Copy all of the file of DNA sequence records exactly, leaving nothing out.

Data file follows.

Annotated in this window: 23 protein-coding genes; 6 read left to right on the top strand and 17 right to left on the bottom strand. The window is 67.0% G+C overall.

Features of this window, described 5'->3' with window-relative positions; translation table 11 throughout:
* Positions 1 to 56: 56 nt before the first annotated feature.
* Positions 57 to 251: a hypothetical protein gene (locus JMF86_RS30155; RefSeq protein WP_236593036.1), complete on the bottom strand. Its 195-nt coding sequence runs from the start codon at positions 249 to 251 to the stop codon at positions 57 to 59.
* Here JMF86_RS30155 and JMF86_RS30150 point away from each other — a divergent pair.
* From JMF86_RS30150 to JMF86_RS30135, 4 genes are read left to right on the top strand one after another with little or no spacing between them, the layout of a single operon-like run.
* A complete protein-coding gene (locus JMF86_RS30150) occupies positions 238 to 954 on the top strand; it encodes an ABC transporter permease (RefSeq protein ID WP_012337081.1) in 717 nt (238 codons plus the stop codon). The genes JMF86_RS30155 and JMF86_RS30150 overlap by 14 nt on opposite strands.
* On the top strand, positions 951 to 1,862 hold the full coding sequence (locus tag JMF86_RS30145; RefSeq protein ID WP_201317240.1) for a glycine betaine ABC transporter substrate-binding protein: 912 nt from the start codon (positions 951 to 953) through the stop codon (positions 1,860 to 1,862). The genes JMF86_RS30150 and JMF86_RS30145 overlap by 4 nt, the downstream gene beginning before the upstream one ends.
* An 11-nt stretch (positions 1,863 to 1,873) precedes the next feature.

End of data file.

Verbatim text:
Annotated in this window: 23 protein-coding genes; 6 read left to right on the top strand and 17 right to left on the bottom strand. The window is 67.0% G+C overall.

Features of this window, described 5'->3' with window-relative positions; translation table 11 throughout:
* Positions 1 to 56: 56 nt before the first annotated feature.
* Positions 57 to 251: a hypothetical protein gene (locus JMF86_RS30155; RefSeq protein WP_236593036.1), complete on the bottom strand. Its 195-nt coding sequence runs from the start codon at positions 249 to 251 to the stop codon at positions 57 to 59.
* Here JMF86_RS30155 and JMF86_RS30150 point away from each other — a divergent pair.
* From JMF86_RS30150 to JMF86_RS30135, 4 genes are read left to right on the top strand one after another with little or no spacing between them, the layout of a single operon-like run.
* A complete protein-coding gene (locus JMF86_RS30150) occupies positions 238 to 954 on the top strand; it encodes an ABC transporter permease (RefSeq protein ID WP_012337081.1) in 717 nt (238 codons plus the stop codon). The genes JMF86_RS30155 and JMF86_RS30150 overlap by 14 nt on opposite strands.
* On the top strand, positions 951 to 1,862 hold the full coding sequence (locus tag JMF86_RS30145; RefSeq protein ID WP_201317240.1) for a glycine betaine ABC transporter substrate-binding protein: 912 nt from the start codon (positions 951 to 953) through the stop codon (positions 1,860 to 1,862). The genes JMF86_RS30150 and JMF86_RS30145 overlap by 4 nt, the downstream gene beginning before the upstream one ends.
* An 11-nt stretch (positions 1,863 to 1,873) precedes the next feature.